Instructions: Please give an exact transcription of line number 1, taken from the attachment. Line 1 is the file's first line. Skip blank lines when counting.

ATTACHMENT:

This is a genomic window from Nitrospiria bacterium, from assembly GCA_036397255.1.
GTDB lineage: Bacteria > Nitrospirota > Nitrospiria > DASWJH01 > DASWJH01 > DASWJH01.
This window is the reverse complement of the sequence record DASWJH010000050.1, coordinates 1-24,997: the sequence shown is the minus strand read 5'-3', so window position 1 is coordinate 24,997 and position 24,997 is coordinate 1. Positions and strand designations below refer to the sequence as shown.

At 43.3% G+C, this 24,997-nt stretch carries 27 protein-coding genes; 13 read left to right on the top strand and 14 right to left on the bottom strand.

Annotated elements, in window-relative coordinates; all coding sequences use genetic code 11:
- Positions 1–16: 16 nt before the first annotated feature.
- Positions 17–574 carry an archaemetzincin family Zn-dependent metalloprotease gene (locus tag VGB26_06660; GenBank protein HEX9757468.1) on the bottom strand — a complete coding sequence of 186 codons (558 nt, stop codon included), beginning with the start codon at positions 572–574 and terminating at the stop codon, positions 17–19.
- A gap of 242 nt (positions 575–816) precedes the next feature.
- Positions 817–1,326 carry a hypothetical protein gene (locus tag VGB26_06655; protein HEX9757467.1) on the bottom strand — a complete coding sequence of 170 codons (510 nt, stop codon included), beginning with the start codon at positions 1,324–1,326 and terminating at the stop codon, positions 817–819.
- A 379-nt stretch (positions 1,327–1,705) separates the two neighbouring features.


This is a genomic window from Nitrospiria bacterium, from assembly GCA_036397255.1.